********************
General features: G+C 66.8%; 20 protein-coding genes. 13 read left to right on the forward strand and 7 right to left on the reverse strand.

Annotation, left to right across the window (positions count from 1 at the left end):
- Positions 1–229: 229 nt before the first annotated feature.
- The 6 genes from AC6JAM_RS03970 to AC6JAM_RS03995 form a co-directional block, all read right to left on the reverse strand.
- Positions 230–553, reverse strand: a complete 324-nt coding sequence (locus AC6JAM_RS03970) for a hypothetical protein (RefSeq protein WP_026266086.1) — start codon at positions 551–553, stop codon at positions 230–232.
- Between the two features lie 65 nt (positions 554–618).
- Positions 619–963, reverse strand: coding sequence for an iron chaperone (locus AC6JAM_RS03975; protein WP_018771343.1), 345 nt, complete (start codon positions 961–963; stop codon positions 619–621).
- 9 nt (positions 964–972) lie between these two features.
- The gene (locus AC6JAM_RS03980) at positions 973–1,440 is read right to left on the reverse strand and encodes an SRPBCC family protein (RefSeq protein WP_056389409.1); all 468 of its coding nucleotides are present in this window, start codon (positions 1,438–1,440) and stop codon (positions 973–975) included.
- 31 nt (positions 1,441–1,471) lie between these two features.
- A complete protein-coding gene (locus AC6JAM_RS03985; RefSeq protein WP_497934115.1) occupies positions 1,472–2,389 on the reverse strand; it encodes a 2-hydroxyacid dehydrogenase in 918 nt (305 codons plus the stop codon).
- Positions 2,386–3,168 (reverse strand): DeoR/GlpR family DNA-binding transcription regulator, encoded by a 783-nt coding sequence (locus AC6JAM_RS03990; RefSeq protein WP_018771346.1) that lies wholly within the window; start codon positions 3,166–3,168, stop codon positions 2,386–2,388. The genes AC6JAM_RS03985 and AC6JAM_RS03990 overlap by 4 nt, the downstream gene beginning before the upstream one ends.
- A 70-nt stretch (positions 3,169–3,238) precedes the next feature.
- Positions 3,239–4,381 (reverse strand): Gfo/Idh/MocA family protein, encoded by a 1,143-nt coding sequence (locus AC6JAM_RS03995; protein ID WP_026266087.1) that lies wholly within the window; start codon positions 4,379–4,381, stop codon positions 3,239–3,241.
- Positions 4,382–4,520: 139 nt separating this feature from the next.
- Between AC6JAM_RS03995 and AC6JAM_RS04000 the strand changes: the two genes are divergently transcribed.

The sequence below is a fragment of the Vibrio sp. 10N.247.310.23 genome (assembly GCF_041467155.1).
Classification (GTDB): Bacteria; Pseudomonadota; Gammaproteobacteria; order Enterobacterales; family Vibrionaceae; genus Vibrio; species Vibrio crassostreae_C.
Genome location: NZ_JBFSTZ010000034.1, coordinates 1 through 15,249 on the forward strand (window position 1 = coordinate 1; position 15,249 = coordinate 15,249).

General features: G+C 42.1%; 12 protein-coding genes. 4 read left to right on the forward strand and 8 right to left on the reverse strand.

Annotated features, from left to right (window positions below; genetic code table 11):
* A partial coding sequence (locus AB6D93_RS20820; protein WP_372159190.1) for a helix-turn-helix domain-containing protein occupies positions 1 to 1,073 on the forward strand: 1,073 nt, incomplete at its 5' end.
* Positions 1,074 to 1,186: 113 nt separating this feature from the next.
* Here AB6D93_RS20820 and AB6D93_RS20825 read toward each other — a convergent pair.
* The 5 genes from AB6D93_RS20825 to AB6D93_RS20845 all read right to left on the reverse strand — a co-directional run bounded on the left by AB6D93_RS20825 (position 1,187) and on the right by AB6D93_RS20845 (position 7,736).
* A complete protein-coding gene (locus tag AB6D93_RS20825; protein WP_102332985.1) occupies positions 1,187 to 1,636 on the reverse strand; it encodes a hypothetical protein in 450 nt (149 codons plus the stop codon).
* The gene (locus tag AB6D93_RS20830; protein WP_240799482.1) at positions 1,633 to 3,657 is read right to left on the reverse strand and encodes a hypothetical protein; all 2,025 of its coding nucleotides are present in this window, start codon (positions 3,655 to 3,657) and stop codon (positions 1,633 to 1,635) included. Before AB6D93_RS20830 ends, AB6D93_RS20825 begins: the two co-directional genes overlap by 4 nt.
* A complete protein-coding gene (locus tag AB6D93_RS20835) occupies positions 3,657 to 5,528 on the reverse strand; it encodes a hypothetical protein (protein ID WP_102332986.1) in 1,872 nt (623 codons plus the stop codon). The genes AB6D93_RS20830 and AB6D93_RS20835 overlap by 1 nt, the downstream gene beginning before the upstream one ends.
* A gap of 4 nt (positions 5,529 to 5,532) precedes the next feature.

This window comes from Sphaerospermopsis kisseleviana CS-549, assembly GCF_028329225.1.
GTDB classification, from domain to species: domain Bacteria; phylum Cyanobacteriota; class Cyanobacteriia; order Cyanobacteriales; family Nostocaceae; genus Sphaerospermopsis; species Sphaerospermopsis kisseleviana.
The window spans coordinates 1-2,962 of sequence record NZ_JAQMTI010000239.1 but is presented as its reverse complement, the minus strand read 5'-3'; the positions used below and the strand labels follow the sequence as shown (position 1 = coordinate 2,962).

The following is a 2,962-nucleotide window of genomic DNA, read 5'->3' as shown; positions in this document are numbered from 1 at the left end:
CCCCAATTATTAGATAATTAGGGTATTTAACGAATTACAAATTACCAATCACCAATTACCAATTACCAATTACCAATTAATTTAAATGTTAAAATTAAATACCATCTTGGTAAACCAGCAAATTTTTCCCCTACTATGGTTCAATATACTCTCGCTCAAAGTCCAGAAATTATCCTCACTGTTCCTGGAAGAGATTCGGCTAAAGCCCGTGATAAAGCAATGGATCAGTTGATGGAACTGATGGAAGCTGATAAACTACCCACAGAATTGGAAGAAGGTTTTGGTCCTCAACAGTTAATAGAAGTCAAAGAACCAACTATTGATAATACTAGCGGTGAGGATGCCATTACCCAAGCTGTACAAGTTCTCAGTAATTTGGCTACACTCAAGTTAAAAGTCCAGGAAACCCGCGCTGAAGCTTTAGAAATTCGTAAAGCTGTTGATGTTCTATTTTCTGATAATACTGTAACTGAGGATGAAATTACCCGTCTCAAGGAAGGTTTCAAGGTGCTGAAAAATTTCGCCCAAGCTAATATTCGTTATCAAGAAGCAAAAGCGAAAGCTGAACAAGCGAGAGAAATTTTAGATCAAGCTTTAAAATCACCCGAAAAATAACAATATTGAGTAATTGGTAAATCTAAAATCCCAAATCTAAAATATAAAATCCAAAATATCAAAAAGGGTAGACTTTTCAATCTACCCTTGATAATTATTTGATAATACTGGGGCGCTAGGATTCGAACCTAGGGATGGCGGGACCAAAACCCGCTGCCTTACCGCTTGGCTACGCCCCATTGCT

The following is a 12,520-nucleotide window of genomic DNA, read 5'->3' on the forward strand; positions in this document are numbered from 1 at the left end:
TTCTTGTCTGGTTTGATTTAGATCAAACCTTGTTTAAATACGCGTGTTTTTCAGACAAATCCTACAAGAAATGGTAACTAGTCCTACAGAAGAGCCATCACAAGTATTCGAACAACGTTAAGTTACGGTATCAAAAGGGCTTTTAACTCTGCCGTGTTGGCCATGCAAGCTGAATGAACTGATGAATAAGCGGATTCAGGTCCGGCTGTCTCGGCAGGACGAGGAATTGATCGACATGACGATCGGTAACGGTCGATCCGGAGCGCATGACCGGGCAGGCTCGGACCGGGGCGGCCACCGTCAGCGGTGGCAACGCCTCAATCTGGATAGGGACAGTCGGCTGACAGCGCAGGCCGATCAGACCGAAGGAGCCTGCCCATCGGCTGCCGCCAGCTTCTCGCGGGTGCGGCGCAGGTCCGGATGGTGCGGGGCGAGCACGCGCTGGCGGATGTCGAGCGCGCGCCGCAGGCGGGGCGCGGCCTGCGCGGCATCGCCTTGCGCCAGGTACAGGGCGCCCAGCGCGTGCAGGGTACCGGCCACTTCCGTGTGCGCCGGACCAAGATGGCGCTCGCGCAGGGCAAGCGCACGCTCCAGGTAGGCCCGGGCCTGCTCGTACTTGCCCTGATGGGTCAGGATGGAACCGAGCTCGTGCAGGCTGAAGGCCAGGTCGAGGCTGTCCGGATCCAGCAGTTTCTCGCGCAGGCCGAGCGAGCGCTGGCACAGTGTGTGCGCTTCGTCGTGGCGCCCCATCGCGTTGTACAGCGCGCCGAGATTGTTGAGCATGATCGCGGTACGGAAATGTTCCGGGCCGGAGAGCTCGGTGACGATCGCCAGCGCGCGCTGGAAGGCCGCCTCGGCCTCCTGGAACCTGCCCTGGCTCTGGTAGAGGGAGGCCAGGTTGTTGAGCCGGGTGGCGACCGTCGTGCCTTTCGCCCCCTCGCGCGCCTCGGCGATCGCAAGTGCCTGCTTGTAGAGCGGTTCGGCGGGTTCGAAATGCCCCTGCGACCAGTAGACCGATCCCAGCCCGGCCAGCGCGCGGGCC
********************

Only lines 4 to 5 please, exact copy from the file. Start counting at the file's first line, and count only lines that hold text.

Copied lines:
- The 6 genes from AC6JAM_RS03970 to AC6JAM_RS03995 form a co-directional block, all read right to left on the reverse strand.
- Positions 230–553, reverse strand: a complete 324-nt coding sequence (locus AC6JAM_RS03970) for a hypothetical protein (RefSeq protein WP_026266086.1) — start codon at positions 551–553, stop codon at positions 230–232.